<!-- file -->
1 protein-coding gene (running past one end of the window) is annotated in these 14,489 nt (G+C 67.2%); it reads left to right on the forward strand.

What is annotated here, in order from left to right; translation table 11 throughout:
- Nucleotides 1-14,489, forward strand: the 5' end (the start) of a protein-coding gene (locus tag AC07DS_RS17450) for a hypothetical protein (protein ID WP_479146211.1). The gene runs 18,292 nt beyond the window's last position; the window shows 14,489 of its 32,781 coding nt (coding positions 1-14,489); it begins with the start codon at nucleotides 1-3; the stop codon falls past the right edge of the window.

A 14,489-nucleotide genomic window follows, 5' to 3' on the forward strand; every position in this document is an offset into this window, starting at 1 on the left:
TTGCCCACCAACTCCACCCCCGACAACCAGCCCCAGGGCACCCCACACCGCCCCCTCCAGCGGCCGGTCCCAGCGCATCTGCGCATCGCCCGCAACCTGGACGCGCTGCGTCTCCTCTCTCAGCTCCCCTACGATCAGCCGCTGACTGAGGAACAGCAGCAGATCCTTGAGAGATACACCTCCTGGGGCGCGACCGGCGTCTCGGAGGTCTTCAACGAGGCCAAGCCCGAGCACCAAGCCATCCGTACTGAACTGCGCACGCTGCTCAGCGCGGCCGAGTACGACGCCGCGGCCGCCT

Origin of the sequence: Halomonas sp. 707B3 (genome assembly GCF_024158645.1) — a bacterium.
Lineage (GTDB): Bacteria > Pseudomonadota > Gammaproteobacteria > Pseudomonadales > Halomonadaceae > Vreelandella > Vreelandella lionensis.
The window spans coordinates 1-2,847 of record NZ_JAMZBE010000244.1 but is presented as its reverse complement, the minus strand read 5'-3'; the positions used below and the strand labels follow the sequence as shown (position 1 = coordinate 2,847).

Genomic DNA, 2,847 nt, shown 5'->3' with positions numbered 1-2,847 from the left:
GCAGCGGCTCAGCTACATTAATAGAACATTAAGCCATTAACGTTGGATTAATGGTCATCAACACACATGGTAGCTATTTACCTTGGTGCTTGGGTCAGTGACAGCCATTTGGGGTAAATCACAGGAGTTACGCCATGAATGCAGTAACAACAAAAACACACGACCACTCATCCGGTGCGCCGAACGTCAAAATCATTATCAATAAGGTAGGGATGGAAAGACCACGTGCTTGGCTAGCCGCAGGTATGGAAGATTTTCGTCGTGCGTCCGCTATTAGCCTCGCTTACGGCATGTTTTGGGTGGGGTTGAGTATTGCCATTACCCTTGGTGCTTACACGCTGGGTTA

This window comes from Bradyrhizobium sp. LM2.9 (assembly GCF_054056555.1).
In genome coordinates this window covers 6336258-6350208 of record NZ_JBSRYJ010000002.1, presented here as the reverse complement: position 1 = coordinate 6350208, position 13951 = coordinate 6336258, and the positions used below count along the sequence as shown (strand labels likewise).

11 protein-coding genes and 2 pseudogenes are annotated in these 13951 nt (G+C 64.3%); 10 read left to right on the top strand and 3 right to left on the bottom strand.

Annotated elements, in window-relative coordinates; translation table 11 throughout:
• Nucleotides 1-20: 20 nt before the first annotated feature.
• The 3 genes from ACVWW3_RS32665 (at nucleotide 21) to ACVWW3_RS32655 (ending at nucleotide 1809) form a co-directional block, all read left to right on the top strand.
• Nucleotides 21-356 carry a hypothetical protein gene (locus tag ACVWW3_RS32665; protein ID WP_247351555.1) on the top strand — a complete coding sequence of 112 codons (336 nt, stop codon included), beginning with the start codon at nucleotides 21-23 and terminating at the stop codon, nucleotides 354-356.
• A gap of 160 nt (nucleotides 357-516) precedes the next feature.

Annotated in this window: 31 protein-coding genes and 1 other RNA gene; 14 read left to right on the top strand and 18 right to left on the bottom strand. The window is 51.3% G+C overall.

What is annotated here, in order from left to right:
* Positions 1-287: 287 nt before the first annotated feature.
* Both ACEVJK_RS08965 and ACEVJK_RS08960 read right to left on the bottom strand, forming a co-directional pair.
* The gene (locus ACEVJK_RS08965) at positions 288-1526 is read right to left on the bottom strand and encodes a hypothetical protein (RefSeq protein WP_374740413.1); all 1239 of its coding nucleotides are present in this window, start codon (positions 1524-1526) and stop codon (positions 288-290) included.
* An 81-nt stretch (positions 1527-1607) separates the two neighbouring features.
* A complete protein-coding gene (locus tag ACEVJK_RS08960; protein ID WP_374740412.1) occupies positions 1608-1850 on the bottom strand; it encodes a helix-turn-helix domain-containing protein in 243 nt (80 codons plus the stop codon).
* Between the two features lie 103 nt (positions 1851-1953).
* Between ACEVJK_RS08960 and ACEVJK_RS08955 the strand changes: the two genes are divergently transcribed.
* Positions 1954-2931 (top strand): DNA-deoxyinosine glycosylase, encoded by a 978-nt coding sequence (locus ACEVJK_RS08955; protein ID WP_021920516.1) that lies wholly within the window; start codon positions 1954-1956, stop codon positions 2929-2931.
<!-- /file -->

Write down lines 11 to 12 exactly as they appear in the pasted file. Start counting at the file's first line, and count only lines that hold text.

This window comes from Bradyrhizobium sp. LM2.9 (assembly GCF_054056555.1).
In genome coordinates this window covers 6336258-6350208 of record NZ_JBSRYJ010000002.1, presented here as the reverse complement: position 1 = coordinate 6350208, position 13951 = coordinate 6336258, and the positions used below count along the sequence as shown (strand labels likewise).